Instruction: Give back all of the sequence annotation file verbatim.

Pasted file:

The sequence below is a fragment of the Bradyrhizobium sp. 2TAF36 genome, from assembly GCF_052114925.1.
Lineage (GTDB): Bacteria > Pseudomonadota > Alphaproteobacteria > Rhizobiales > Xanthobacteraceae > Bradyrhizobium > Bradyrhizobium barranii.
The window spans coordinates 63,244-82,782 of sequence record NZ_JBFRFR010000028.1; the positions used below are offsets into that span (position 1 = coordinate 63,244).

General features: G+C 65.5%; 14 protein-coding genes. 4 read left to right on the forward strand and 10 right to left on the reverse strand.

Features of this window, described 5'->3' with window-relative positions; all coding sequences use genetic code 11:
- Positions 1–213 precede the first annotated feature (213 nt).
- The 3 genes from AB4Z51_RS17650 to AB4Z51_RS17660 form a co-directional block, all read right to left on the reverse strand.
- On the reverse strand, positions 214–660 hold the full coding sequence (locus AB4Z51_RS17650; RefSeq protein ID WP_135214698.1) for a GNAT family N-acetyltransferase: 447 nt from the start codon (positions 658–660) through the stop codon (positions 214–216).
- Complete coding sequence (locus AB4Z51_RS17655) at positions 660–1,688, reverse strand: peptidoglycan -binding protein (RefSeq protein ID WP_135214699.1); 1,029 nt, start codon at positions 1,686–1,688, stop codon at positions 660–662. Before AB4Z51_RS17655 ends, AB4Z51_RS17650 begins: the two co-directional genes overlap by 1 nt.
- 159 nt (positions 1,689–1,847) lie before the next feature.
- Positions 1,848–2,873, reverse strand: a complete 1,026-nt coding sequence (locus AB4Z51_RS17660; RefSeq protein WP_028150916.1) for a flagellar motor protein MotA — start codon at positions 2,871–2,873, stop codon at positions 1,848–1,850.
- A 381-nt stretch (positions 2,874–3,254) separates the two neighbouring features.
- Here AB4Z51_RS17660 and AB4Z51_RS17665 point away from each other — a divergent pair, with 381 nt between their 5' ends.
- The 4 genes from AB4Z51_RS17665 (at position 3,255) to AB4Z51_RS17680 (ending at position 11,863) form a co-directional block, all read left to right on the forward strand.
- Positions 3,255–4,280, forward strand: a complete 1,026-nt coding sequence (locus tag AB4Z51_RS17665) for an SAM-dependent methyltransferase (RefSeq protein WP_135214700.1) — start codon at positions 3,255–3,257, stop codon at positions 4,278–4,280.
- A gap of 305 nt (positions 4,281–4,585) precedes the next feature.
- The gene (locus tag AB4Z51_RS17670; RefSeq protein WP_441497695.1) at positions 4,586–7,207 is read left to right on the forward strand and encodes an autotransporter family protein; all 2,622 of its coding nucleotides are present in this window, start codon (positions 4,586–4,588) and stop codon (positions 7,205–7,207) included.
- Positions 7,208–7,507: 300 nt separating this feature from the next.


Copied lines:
The sequence below is a fragment of the Bradyrhizobium sp. 2TAF36 genome, from assembly GCF_052114925.1.
Lineage (GTDB): Bacteria > Pseudomonadota > Alphaproteobacteria > Rhizobiales > Xanthobacteraceae > Bradyrhizobium > Bradyrhizobium barranii.
The window spans coordinates 63,244-82,782 of sequence record NZ_JBFRFR010000028.1; the positions used below are offsets into that span (position 1 = coordinate 63,244).

General features: G+C 65.5%; 14 protein-coding genes. 4 read left to right on the forward strand and 10 right to left on the reverse strand.

Features of this window, described 5'->3' with window-relative positions; all coding sequences use genetic code 11:
- Positions 1–213 precede the first annotated feature (213 nt).
- The 3 genes from AB4Z51_RS17650 to AB4Z51_RS17660 form a co-directional block, all read right to left on the reverse strand.
- On the reverse strand, positions 214–660 hold the full coding sequence (locus AB4Z51_RS17650; RefSeq protein ID WP_135214698.1) for a GNAT family N-acetyltransferase: 447 nt from the start codon (positions 658–660) through the stop codon (positions 214–216).
- Complete coding sequence (locus AB4Z51_RS17655) at positions 660–1,688, reverse strand: peptidoglycan -binding protein (RefSeq protein ID WP_135214699.1); 1,029 nt, start codon at positions 1,686–1,688, stop codon at positions 660–662. Before AB4Z51_RS17655 ends, AB4Z51_RS17650 begins: the two co-directional genes overlap by 1 nt.
- 159 nt (positions 1,689–1,847) lie before the next feature.
- Positions 1,848–2,873, reverse strand: a complete 1,026-nt coding sequence (locus AB4Z51_RS17660; RefSeq protein WP_028150916.1) for a flagellar motor protein MotA — start codon at positions 2,871–2,873, stop codon at positions 1,848–1,850.
- A 381-nt stretch (positions 2,874–3,254) separates the two neighbouring features.
- Here AB4Z51_RS17660 and AB4Z51_RS17665 point away from each other — a divergent pair, with 381 nt between their 5' ends.
- The 4 genes from AB4Z51_RS17665 (at position 3,255) to AB4Z51_RS17680 (ending at position 11,863) form a co-directional block, all read left to right on the forward strand.
- Positions 3,255–4,280, forward strand: a complete 1,026-nt coding sequence (locus tag AB4Z51_RS17665) for an SAM-dependent methyltransferase (RefSeq protein WP_135214700.1) — start codon at positions 3,255–3,257, stop codon at positions 4,278–4,280.
- A gap of 305 nt (positions 4,281–4,585) precedes the next feature.
- The gene (locus tag AB4Z51_RS17670; RefSeq protein WP_441497695.1) at positions 4,586–7,207 is read left to right on the forward strand and encodes an autotransporter family protein; all 2,622 of its coding nucleotides are present in this window, start codon (positions 4,586–4,588) and stop codon (positions 7,205–7,207) included.
- Positions 7,208–7,507: 300 nt separating this feature from the next.